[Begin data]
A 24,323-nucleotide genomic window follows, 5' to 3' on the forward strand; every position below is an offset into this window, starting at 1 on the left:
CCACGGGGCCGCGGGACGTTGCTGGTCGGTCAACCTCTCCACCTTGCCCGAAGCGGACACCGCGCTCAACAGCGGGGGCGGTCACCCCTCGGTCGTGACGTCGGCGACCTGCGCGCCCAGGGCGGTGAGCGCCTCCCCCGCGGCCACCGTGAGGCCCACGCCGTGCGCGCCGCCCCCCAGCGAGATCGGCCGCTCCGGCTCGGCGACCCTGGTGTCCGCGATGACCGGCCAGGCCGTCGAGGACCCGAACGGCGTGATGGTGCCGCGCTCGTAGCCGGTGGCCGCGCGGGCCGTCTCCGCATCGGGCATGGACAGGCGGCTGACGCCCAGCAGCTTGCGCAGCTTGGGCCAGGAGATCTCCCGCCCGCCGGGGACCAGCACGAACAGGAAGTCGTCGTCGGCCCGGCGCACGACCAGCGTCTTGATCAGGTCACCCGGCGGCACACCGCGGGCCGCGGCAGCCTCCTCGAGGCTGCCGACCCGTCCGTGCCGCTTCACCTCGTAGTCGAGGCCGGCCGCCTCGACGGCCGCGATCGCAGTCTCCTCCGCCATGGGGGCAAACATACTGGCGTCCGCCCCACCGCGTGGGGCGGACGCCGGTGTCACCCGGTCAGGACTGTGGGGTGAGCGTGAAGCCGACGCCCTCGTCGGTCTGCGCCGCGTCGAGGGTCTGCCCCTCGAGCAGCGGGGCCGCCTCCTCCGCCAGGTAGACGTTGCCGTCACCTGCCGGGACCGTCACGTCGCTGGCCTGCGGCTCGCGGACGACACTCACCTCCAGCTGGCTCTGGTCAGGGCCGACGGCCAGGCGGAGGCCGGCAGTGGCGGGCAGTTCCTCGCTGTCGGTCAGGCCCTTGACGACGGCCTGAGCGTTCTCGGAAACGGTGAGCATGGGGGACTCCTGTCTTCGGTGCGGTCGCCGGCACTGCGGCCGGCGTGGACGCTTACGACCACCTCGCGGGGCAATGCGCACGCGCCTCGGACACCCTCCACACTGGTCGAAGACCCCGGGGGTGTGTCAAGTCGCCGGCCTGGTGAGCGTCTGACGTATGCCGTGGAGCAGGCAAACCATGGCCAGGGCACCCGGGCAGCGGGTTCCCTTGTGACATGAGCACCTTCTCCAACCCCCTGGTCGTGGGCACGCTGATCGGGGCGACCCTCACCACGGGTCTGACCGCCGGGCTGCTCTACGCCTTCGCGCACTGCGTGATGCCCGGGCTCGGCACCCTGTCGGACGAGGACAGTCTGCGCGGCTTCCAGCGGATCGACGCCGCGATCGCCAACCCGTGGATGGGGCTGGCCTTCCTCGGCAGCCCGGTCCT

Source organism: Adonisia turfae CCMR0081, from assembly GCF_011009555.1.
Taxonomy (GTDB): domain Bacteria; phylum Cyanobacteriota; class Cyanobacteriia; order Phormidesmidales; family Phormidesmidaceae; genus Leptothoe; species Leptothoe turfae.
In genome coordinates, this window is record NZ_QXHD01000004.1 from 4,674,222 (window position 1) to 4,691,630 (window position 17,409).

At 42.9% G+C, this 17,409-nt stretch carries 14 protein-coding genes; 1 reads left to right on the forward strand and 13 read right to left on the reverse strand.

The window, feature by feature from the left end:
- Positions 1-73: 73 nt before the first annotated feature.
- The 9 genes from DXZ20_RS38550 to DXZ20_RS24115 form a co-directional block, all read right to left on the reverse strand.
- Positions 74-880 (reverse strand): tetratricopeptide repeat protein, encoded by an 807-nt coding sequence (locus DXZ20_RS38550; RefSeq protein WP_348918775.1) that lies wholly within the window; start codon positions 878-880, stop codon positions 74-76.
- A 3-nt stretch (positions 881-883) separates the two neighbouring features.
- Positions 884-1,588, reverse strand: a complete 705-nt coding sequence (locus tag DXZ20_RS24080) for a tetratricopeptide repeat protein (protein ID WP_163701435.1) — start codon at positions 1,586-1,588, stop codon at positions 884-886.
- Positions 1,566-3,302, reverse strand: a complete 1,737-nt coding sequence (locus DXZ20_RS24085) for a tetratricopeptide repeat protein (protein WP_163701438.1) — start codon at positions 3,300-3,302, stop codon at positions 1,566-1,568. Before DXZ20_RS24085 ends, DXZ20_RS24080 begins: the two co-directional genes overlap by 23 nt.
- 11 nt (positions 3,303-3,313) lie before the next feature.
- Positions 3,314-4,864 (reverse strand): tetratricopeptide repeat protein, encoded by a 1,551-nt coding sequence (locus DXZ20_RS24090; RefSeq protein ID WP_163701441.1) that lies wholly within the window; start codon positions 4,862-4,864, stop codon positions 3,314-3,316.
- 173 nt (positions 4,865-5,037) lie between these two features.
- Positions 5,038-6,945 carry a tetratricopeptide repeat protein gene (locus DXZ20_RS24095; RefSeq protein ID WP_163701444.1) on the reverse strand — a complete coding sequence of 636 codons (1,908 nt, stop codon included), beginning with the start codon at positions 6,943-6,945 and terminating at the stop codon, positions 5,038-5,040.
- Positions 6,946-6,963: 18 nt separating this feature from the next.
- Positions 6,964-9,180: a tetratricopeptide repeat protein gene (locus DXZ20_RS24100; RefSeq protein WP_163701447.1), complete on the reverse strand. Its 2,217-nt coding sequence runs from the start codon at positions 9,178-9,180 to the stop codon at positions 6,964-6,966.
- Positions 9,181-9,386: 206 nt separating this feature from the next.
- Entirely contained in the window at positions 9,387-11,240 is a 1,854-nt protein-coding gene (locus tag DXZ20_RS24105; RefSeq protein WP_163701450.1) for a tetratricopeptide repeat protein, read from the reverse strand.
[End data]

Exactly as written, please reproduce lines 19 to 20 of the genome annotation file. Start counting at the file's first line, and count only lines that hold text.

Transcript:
- Positions 6,964-9,180: a tetratricopeptide repeat protein gene (locus DXZ20_RS24100; RefSeq protein WP_163701447.1), complete on the reverse strand. Its 2,217-nt coding sequence runs from the start codon at positions 9,178-9,180 to the stop codon at positions 6,964-6,966.
- Positions 9,181-9,386: 206 nt separating this feature from the next.